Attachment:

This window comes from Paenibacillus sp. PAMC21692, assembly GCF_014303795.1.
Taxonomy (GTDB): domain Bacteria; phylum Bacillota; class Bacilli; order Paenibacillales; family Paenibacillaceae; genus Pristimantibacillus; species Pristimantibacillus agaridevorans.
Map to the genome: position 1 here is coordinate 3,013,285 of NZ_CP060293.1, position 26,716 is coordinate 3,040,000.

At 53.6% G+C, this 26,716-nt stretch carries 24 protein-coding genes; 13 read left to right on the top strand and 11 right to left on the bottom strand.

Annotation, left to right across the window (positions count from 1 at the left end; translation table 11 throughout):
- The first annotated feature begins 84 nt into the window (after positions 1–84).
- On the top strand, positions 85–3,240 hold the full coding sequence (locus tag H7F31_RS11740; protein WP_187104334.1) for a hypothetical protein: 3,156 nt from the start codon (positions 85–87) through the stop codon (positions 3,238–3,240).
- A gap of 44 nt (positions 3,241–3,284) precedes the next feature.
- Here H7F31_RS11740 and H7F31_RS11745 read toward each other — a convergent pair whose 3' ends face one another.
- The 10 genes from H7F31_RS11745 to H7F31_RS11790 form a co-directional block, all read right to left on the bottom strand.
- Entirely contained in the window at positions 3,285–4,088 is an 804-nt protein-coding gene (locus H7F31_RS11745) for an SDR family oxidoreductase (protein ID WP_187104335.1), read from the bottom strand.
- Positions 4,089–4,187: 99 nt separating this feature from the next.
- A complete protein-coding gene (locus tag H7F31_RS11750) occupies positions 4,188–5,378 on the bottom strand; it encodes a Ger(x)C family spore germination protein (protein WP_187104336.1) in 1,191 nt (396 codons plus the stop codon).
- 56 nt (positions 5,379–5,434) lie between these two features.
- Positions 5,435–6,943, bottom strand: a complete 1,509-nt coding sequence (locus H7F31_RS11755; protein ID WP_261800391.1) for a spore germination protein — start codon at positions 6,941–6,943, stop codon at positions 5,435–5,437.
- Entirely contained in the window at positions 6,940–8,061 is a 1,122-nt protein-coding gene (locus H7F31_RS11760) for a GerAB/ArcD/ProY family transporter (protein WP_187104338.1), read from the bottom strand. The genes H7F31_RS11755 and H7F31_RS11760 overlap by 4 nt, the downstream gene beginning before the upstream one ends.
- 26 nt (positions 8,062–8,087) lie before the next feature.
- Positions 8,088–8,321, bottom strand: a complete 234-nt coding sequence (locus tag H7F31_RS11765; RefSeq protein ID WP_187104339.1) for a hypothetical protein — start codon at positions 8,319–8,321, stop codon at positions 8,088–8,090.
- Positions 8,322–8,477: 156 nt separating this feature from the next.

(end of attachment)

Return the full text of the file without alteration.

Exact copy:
This window comes from Paenibacillus sp. PAMC21692, assembly GCF_014303795.1.
Taxonomy (GTDB): domain Bacteria; phylum Bacillota; class Bacilli; order Paenibacillales; family Paenibacillaceae; genus Pristimantibacillus; species Pristimantibacillus agaridevorans.
Map to the genome: position 1 here is coordinate 3,013,285 of NZ_CP060293.1, position 26,716 is coordinate 3,040,000.

At 53.6% G+C, this 26,716-nt stretch carries 24 protein-coding genes; 13 read left to right on the top strand and 11 right to left on the bottom strand.

Annotation, left to right across the window (positions count from 1 at the left end; translation table 11 throughout):
- The first annotated feature begins 84 nt into the window (after positions 1–84).
- On the top strand, positions 85–3,240 hold the full coding sequence (locus tag H7F31_RS11740; protein WP_187104334.1) for a hypothetical protein: 3,156 nt from the start codon (positions 85–87) through the stop codon (positions 3,238–3,240).
- A gap of 44 nt (positions 3,241–3,284) precedes the next feature.
- Here H7F31_RS11740 and H7F31_RS11745 read toward each other — a convergent pair whose 3' ends face one another.
- The 10 genes from H7F31_RS11745 to H7F31_RS11790 form a co-directional block, all read right to left on the bottom strand.
- Entirely contained in the window at positions 3,285–4,088 is an 804-nt protein-coding gene (locus H7F31_RS11745) for an SDR family oxidoreductase (protein ID WP_187104335.1), read from the bottom strand.
- Positions 4,089–4,187: 99 nt separating this feature from the next.
- A complete protein-coding gene (locus tag H7F31_RS11750) occupies positions 4,188–5,378 on the bottom strand; it encodes a Ger(x)C family spore germination protein (protein WP_187104336.1) in 1,191 nt (396 codons plus the stop codon).
- 56 nt (positions 5,379–5,434) lie between these two features.
- Positions 5,435–6,943, bottom strand: a complete 1,509-nt coding sequence (locus H7F31_RS11755; protein ID WP_261800391.1) for a spore germination protein — start codon at positions 6,941–6,943, stop codon at positions 5,435–5,437.
- Entirely contained in the window at positions 6,940–8,061 is a 1,122-nt protein-coding gene (locus H7F31_RS11760) for a GerAB/ArcD/ProY family transporter (protein WP_187104338.1), read from the bottom strand. The genes H7F31_RS11755 and H7F31_RS11760 overlap by 4 nt, the downstream gene beginning before the upstream one ends.
- 26 nt (positions 8,062–8,087) lie before the next feature.
- Positions 8,088–8,321, bottom strand: a complete 234-nt coding sequence (locus tag H7F31_RS11765; RefSeq protein ID WP_187104339.1) for a hypothetical protein — start codon at positions 8,319–8,321, stop codon at positions 8,088–8,090.
- Positions 8,322–8,477: 156 nt separating this feature from the next.